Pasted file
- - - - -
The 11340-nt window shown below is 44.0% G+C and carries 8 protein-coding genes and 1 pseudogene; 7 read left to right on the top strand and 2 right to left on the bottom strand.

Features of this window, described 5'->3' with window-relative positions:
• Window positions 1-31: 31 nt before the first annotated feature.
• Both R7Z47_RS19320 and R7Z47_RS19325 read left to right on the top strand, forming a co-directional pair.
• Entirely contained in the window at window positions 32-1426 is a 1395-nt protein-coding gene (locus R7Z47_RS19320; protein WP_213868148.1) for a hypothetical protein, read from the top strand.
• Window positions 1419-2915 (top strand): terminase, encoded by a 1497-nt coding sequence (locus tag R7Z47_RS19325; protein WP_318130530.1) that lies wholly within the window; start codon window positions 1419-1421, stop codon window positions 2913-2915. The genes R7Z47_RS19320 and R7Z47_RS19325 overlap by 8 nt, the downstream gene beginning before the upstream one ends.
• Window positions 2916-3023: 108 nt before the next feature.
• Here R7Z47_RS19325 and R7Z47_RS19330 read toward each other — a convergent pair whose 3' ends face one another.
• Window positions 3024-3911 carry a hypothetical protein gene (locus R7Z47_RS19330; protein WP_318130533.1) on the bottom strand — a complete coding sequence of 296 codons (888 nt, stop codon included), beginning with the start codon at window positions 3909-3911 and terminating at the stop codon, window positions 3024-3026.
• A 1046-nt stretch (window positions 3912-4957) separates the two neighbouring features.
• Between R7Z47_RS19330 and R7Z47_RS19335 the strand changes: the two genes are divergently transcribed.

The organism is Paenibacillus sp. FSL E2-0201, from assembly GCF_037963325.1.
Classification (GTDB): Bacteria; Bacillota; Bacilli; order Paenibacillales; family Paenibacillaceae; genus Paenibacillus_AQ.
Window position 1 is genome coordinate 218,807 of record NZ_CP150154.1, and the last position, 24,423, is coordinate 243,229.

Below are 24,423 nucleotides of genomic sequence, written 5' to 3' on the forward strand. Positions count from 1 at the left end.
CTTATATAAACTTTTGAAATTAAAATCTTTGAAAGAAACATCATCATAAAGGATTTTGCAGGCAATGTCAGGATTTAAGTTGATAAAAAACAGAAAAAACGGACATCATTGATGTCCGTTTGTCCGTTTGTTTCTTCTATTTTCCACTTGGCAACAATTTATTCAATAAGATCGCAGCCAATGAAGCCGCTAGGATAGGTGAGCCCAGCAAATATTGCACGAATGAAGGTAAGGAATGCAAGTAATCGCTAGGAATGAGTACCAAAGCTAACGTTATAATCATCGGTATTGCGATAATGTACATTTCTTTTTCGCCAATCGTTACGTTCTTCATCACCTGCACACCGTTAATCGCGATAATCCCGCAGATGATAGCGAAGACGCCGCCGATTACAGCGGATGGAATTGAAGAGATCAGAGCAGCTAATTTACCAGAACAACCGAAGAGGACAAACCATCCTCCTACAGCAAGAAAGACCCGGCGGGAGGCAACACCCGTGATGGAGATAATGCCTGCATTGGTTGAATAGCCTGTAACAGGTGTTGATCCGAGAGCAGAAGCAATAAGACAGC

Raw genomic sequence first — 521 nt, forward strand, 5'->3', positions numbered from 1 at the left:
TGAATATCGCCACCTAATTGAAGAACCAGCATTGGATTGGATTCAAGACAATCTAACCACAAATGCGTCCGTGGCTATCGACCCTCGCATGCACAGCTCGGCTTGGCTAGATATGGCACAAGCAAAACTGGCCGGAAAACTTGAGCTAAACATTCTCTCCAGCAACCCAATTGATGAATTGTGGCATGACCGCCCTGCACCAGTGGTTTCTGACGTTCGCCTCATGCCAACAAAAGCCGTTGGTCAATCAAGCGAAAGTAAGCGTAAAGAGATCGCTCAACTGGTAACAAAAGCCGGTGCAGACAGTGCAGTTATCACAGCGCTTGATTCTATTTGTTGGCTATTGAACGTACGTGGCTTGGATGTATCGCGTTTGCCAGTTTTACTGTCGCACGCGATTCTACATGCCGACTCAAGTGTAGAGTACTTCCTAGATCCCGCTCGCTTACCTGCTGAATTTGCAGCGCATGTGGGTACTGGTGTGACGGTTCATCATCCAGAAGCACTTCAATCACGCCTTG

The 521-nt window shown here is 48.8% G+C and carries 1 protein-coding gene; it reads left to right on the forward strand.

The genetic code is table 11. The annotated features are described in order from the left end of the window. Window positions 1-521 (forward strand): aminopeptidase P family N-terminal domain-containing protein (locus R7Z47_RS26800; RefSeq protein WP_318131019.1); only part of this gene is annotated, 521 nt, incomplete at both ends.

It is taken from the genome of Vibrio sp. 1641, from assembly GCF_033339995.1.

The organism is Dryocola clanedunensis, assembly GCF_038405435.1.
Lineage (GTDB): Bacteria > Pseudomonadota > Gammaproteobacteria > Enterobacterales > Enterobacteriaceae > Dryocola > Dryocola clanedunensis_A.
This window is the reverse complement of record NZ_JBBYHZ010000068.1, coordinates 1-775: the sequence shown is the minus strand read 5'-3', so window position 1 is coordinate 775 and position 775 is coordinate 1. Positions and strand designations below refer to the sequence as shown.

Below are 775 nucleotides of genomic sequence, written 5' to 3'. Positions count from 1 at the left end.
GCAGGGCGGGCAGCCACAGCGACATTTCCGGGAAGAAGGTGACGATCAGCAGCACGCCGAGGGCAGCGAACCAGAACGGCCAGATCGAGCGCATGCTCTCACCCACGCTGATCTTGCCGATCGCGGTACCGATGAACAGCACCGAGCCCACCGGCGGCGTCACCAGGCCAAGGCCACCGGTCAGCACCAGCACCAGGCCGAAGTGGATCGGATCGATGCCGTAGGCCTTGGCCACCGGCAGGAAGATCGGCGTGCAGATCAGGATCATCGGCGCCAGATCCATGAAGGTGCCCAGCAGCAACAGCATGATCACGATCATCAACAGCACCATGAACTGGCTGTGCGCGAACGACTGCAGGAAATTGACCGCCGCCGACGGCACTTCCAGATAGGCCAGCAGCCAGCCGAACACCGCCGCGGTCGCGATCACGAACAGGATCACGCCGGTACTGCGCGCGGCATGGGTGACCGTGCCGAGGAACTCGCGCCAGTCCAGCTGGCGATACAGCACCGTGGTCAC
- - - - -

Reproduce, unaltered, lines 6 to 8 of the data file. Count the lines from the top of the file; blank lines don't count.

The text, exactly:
• Window positions 1419-2915 (top strand): terminase, encoded by a 1497-nt coding sequence (locus tag R7Z47_RS19325; protein WP_318130530.1) that lies wholly within the window; start codon window positions 1419-1421, stop codon window positions 2913-2915. The genes R7Z47_RS19320 and R7Z47_RS19325 overlap by 8 nt, the downstream gene beginning before the upstream one ends.
• Window positions 2916-3023: 108 nt before the next feature.
• Here R7Z47_RS19325 and R7Z47_RS19330 read toward each other — a convergent pair whose 3' ends face one another.